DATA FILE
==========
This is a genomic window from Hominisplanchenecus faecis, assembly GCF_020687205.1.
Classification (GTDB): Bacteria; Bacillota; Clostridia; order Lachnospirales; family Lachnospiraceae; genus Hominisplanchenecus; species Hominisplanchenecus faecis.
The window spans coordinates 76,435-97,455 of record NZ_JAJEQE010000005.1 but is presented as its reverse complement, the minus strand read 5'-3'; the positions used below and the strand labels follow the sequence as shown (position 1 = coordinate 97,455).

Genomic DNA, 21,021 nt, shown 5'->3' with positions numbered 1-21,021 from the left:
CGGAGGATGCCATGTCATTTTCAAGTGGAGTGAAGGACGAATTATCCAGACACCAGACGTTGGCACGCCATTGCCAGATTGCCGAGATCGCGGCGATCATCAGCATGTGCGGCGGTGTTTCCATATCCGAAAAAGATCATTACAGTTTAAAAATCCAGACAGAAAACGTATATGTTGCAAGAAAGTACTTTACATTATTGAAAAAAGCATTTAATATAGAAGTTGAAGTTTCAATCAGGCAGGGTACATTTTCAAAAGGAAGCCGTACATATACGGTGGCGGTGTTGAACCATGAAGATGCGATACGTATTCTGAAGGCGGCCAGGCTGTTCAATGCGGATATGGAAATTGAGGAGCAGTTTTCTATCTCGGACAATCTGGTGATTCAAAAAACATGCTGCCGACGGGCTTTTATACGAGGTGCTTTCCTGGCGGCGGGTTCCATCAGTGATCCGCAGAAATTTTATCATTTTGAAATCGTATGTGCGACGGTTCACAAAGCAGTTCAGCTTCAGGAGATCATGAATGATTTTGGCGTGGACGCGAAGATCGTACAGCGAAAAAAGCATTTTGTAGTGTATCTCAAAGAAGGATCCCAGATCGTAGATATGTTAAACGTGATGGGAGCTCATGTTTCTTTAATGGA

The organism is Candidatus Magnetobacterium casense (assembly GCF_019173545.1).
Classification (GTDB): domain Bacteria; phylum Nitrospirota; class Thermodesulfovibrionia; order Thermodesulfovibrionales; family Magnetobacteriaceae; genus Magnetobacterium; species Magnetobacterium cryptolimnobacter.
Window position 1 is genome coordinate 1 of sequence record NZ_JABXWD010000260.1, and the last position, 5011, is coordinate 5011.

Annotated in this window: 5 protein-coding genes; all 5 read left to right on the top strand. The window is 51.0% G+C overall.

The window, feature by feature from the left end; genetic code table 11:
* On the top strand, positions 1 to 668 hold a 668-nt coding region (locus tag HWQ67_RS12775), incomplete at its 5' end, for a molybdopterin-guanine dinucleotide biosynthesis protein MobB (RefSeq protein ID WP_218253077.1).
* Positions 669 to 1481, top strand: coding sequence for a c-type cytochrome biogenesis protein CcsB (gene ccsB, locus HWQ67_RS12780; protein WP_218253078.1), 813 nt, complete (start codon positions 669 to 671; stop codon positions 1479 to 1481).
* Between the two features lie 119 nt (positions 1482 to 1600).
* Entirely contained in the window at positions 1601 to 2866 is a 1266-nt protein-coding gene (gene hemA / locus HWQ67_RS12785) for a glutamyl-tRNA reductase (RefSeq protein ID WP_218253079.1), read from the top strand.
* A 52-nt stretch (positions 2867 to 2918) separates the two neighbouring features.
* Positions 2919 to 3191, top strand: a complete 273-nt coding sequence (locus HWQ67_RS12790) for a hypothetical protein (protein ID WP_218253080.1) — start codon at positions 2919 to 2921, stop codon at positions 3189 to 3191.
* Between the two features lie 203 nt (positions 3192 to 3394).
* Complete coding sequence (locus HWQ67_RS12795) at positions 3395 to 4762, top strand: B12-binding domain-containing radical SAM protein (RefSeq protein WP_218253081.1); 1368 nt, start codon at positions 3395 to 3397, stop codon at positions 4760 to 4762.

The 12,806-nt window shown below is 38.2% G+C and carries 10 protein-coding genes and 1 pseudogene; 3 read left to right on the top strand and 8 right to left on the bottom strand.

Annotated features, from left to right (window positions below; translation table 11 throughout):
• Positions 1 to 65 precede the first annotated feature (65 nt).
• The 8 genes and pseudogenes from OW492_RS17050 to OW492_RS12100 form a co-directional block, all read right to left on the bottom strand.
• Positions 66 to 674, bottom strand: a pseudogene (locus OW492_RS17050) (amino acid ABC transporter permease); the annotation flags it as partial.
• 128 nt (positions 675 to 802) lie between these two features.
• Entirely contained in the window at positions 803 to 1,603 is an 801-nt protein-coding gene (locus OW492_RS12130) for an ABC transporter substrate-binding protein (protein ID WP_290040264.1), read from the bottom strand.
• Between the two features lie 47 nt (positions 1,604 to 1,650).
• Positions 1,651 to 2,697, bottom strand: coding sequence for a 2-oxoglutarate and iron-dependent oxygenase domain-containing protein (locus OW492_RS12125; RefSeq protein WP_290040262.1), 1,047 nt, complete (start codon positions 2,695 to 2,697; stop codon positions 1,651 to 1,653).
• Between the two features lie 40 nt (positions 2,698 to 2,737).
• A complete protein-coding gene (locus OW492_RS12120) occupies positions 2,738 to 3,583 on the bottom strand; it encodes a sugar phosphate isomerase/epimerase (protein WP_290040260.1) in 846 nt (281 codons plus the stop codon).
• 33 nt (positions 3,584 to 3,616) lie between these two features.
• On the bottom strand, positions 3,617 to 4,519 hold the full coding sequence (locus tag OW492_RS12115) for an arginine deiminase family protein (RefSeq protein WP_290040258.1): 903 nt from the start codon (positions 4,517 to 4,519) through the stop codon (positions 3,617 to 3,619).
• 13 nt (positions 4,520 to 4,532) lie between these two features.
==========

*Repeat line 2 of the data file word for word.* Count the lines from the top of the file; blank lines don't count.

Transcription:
Classification (GTDB): Bacteria; Bacillota; Clostridia; order Lachnospirales; family Lachnospiraceae; genus Hominisplanchenecus; species Hominisplanchenecus faecis.